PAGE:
Clip_37A judge of the Lahore High Court changed his decision less than two minutes after ruling in favour of the accused in a blasphemy case when lawyers and members of fundamentalist groups threatened him.

The judge, in fear of the dire consequences, quickly withdrew his decision of granting bail to the accused persons.

May 19, the arrested persons of a printing press were presented before the Lahore High Court (LHC) for their bail applications. The persons were arrested on January 7, 2013 on the charges of Sections 295B (defiling the Holy Quran) and 298C (an Ahmadi calling himself a Muslim or preaching his faith) of the Pakistan Penal Code and Section 24A of the Press and Publications Ordinance.

The arrested persons were simply the employees of a printing press which was owned by an Ahmadi, the most hated Islamic community in Pakistan.

The Government of Punjab has once again pounced upon the Ahmadiyya Newspaper, ‘Al Fazl’ which is the only paper the community has in Pakistan for the education and information of its members.

Al Fazl is completely apolitical and extremely particular to publish items within the framework of the restrictions imposed upon it by the infamous Ordinance XX, issued during the military government of General Zia ul Haq.

A group of fundamentalists, Khatme-Nabuwat, supported by the local police and vandals, attacked the Black Arrow Press in Lahore. Whilst the owner of this press is an Ahmadi the employees are not.

During the hearing the courtroom was full and some lawyers had to stand while the judge heard the arguments, after which he approved bail for the suspects.

This announcement nearly caused a riot in the courtroom and the judge had to withdraw the order barely two minutes after he had pronounced it. He then referred the case to the Chief Justice for fixing it before another judge.

A group of 35 lawyers came to oppose the bail application of the printing press employees because the lawyers claimed they were from the Ahmadi sect.

The judge had to withdraw the order after harsh remarks from one particular lawyer who was part of the group who had appeared before the court to argue the case against the Ahmadis.

When this lawyer used harsh remarks against the judge the other lawyers and some people from a fundamentalist group shouted slogans against the judge and verbally insulted him with malicious remarks.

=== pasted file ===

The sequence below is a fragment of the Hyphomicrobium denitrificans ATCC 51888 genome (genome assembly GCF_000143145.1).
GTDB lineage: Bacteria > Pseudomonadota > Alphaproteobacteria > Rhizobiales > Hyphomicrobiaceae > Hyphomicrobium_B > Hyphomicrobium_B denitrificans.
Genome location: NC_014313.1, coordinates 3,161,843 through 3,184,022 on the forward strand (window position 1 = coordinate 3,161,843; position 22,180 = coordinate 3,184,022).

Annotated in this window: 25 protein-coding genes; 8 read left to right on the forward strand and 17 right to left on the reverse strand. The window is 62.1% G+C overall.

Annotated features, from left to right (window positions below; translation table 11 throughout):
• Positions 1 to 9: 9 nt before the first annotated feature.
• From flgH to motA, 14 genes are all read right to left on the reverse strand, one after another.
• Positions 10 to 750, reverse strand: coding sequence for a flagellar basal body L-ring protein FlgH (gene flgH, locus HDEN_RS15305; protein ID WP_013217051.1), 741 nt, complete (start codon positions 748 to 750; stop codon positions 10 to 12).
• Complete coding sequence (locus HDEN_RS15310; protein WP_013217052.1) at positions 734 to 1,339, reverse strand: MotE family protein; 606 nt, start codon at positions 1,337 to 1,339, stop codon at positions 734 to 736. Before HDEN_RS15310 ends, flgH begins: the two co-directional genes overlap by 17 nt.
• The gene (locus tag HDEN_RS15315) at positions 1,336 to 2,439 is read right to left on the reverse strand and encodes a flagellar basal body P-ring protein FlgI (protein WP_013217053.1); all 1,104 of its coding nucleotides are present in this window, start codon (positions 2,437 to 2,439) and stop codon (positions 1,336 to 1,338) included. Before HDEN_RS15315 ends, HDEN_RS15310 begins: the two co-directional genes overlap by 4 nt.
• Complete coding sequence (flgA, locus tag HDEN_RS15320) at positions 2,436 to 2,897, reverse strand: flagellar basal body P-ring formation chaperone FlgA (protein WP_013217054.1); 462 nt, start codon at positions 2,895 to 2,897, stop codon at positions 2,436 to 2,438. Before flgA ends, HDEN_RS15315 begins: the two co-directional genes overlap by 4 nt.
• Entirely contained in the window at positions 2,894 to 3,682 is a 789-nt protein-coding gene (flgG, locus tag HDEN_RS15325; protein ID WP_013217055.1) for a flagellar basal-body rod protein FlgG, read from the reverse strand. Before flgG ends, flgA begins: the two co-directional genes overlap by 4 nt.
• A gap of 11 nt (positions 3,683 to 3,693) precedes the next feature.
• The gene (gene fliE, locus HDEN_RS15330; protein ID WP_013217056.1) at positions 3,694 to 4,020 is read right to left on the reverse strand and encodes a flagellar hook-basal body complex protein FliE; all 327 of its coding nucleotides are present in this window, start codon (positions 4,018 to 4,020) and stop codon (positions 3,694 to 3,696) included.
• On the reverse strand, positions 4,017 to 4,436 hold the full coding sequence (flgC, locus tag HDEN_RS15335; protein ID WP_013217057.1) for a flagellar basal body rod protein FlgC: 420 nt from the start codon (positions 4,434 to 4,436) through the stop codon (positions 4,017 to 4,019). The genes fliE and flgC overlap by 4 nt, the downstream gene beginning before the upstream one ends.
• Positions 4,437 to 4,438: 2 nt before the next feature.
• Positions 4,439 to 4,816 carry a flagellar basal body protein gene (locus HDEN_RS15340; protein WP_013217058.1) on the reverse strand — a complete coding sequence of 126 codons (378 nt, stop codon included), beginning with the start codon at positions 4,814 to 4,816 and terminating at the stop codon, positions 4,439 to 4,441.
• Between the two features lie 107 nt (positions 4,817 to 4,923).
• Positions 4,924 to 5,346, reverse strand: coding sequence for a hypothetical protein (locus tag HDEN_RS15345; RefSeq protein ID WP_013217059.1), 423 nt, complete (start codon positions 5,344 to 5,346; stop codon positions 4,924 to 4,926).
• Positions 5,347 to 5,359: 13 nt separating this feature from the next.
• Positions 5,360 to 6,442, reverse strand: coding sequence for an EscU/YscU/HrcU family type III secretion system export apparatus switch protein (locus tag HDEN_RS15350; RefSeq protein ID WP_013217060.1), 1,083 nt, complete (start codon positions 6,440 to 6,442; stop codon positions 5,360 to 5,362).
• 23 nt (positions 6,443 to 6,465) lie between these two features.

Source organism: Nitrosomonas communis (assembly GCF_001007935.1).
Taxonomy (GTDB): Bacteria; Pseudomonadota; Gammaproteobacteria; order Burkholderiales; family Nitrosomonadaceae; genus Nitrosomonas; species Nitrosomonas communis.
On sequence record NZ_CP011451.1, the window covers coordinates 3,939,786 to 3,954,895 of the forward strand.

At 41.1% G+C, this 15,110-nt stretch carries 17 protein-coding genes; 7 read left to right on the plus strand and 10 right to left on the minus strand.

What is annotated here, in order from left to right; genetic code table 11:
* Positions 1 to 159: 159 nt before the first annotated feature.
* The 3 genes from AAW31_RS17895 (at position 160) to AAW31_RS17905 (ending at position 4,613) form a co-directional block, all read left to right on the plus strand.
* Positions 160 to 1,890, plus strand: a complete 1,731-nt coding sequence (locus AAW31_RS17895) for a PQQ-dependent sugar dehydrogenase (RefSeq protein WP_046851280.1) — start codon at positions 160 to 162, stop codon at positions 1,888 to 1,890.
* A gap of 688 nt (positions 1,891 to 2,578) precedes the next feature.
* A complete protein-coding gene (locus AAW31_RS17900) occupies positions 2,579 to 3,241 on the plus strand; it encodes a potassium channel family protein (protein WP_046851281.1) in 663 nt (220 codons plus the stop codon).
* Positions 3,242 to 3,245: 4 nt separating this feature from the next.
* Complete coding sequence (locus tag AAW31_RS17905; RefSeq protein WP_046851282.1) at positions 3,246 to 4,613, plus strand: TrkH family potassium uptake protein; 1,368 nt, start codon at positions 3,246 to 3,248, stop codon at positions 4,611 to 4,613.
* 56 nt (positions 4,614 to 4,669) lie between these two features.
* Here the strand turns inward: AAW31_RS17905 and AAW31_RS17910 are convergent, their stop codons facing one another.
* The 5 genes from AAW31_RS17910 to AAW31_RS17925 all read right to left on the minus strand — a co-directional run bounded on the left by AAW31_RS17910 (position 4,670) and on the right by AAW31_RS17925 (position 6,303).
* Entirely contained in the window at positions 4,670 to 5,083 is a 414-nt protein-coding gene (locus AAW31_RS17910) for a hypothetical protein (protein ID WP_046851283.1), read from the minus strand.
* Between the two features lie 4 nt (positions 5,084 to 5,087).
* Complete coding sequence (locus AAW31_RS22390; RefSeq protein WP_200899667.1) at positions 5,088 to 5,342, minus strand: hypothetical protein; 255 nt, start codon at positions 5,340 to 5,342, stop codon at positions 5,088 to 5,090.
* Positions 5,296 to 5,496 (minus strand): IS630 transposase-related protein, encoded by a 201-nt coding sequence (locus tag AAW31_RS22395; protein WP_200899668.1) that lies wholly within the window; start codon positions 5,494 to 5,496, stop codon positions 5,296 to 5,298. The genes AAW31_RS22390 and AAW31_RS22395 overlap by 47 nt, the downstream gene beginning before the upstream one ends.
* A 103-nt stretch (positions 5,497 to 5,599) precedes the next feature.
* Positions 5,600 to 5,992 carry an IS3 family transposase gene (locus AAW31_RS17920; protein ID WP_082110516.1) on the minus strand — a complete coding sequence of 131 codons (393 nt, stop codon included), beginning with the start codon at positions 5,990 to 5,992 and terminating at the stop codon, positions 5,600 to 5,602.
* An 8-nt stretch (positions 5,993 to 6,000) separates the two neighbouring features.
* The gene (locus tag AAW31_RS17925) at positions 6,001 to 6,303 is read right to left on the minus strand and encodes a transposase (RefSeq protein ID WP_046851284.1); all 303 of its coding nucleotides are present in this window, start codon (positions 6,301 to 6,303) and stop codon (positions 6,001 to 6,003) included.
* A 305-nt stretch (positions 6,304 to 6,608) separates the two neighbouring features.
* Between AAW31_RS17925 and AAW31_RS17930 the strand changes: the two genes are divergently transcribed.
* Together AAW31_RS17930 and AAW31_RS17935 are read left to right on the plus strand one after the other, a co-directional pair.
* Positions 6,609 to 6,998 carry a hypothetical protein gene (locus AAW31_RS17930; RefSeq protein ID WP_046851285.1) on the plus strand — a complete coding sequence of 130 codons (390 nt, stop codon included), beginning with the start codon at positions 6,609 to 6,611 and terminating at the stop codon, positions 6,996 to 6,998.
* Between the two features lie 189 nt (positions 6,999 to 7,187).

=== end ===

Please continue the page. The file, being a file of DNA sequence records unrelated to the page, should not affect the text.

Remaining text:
Some lawyers said it was ‘improper’ for the judge to withdraw his order, whether verbal or written. He should have considered the repercussions, they said, before announcing the order rather than withdrawing it later.

They appear to be missing the entire point which is that when a judge makes his decision the lawyers should respect it. Any judge should make a decision based on the merits of the case and for reason of personal security. For the lawyers to verbally abuse and threaten a judge makes a mockery of the law. The defendants who were initially granted bail should be released as the justice system permits.

Just one month before this latest incident a similar situation was faced by another judge of the Lahore High Court. On April 9, the said judge, after hearing the arguments on the bail petition of a Christian woman accused of blasphemy, referred it to the chief justice for fixing it before another judge.

The hooliganism of the lawyers has become common in the country since the successful movement for the independence of the judiciary. Since the year 2010, when Chief Justice Iftekhar Choudry and other judges were restored after the struggle of the lawyers and masses, the lawyers formed groups which take decisions in their favour or force the judge to accept their dictates. In not one single case has the Chief Justice of Pakistan or the Judicial Reform Committee taken any action to stop such hooliganism.

In one appalling case which happened in 2010 a lawyer physically beat a judge of a Session Court of Faisalabad, Punjab province. When the judges went on strike due to this incident the Chief Justice, rather than support their stand, ordered them to settle the issue with the attacker. The judges then had to apologise to the offending lawyer as the other lawyers went on strike in his support.

This is nothing more than vigilantism and has become a disease in the lawyer’s community. In the case of the assassination of the former governor of Punjab, Mr. Salman Taseer, who was shot by his guard, the lawyers defending the killer made him a hero of Islam and attacked the court rooms to stop the hearing against him. Later the judge that sentenced him had to leave the country after receiving threats to his life from the lawyers.

The religious fanaticism in the country has now reached the point where it has destroyed the very fabric of the society. The judiciary for whose independence people have sacrificed their lives has become hostage before the lawyers and the fundamentalists and acts on the dictates of bigots.